Since moving here from Taiwan in the fifth grade, Dr. Ann Chao has called Hilo home.
Now a resident of San Diego, she tries to return once or twice a year to visit parents, art teachers Linus and Jane Chao, and her sister, Grace.
But this week, Chao’s visit came at the tail end of a work-related trip that brought her to Honolulu to speak at the University of Hawaii Cancer Center. She was joined at the annual Weinman Symposium by two 2011 winners of the Nobel Prize in Medicine to discuss the fight against cancer.
A product of Hawaii’s public school system, Chao pursued an undergraduate degree in gerontology at the University of Southern California, where she gained an appreciation for data and research.
“I went on to study reproductive aging and gerontology, and it was there that I got to work with scientists, and I was amazed that they could look at the data and make sense of them. I wanted to interpret data like that, so I got my master’s (degree) in biometry, and I did my thesis on cervical cancer,” she said. “I was inspired by these people I worked with.”
Thirty years later, Chao is married to a scientist with the Centers for Disease Control and Prevention, and has two children studying medicine.
And now, she’s the one doing the inspiring. She has applied her curiosity and skills to cancer research — and helping to disseminate that information to prevent and control cancer rates. Since 2012, she has served as the director of the East Asia Cancer Research Programs of the National Cancer Institute’s Center for Global Health.
“The ultimate, end goal is to reduce the burden of cancer deaths and cancers,” she said of her work. “We’re looking at the different factors associated with different types of cancers, and looking at how to decrease them. First, we have to know what causes cancer, what the risk factors are. And I think I’ve been fortunate to participate in large cohort studies, which take place over a long period of time, looking at people before they get sick, and following them through their life. … There’s not very many of (the studies) in the world.”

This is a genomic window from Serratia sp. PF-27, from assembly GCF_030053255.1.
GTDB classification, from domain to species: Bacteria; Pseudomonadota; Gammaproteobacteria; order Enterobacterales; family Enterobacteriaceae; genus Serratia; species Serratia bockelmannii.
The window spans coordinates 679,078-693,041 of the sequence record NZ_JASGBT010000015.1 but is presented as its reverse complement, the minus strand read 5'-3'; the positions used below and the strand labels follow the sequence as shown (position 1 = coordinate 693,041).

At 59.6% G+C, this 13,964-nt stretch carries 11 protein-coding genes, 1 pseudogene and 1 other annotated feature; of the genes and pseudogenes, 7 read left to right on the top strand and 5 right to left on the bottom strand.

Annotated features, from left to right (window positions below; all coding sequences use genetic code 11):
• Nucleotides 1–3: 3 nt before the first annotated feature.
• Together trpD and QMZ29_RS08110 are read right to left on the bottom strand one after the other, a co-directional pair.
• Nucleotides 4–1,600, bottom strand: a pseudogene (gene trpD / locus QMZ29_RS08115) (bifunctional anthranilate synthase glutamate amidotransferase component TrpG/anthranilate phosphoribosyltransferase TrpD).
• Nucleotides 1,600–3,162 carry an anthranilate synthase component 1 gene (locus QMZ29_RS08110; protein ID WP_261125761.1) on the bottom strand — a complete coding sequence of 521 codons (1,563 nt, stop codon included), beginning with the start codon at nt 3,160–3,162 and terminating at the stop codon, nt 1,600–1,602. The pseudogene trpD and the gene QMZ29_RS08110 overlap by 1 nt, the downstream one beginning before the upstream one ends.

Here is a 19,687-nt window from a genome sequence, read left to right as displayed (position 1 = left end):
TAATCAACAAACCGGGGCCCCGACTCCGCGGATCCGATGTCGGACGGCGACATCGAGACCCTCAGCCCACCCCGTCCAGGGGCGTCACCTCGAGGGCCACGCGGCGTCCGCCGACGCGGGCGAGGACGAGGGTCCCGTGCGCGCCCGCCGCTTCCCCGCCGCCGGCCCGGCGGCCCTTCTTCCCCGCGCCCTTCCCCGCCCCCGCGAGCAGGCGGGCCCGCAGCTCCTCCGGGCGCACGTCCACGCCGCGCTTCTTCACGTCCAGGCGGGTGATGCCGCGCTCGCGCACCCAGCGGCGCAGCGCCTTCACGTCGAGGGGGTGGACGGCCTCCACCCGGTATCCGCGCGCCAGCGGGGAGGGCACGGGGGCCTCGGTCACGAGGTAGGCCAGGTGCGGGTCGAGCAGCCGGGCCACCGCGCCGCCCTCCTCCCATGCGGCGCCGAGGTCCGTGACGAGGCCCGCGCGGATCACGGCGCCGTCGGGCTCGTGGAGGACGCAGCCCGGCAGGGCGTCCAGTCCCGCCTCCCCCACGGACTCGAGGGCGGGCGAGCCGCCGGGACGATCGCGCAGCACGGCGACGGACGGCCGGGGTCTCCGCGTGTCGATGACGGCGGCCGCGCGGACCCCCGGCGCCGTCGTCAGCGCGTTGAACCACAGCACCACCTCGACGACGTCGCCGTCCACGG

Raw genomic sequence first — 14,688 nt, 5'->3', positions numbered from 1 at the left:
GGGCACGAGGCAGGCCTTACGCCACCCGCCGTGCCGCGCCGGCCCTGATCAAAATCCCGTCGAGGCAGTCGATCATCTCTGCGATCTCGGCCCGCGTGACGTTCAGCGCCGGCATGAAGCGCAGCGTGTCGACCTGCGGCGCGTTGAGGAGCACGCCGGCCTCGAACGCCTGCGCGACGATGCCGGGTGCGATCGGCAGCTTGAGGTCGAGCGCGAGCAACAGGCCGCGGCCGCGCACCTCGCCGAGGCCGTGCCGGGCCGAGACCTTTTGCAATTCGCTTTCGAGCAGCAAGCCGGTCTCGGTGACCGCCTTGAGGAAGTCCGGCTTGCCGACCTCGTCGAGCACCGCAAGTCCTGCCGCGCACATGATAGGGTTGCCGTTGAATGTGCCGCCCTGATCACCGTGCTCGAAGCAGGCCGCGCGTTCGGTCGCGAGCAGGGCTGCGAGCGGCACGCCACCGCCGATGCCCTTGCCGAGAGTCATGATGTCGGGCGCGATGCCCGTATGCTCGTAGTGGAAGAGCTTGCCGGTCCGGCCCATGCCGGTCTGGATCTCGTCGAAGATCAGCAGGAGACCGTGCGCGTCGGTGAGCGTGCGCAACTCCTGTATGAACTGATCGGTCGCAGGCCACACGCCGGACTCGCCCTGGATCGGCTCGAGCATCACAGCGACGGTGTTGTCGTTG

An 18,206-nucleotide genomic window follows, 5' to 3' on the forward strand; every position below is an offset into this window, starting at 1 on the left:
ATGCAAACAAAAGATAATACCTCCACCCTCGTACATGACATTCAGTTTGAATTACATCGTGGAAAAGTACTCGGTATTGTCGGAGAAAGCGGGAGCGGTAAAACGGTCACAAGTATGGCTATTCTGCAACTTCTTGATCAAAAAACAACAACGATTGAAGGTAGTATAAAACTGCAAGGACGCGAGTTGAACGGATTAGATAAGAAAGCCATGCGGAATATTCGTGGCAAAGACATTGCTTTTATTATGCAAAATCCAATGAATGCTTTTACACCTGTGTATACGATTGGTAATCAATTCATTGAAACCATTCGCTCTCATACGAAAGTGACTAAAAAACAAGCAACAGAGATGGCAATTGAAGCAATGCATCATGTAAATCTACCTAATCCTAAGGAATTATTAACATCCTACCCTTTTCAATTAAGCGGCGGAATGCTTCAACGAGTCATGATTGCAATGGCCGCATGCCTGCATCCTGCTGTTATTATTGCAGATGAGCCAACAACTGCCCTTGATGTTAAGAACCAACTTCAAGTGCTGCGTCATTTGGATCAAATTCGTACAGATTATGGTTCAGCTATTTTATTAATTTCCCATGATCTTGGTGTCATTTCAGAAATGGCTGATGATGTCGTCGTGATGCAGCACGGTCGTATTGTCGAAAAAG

Unequivocally, she said, the most important advances in the world’s knowledge about what causes cancer have come from study of tobacco and cigarette smoking.
“Evidence has been accumulating over the last 50 or 60 years, and (smoking and tobacco) affects not just lung cancer, but many other diseases — respiratory, cardiovascular, and even affects children and the fetus. It’s the most important cause of cancer, and it’s something, if we eliminate it, we can help to control cancer worldwide,” Chao said. “We’re looking to find factors that are modifiable. Trying to find things that people can change themselves.”
She added it has been especially interesting and helpful to witness China’s rising use of tobacco products in comparison with its decline in the U.S.
“In East Asia, lung cancer is very important to study because of cigarette smoking. … In the U.S., we have seen our peak, at least for men. We may still see our peak for women, because they started to smoke later. But now we’re starting to see after years of tobacco control that death rates have now decreased. In East Asia, their tobacco epidemic is just now emerging,” she said.
Chao was joined by a number of cancer researchers Monday at the Weinman Symposium, which focused on bridging the U.S. and Asia in the fight against cancer.
“This year’s theme highlights cancer as a global health issue, and shows the pivotal role Hawaii plays in the international efforts to prevent, detect, and treat cancer,” UH Cancer Center Director Dr. Michele Carbone said in a written statement last week. “Researchers in Hawaii collaborate with scientists across the U.S. and the Asia-Pacific region, and that benefits everyone.”
The Nobel laureates who presented at the meeting included Dr. Jules A. Hoffmann, professor of integrative biology at the University of Strasbourg Institute for Advanced Studies, and Dr. Bruce A. Beutler, a regental professor and director of the Center for the Genetics of Host Defense at the University of Texas Southwestern Medical Center in Dallas.
The UH Cancer Center is one of 68 research institutions designated by the National Cancer Institute. For more information about the National Cancer Institute, visit cancer.gov.
Email Colin M. Stewart at email@example.com.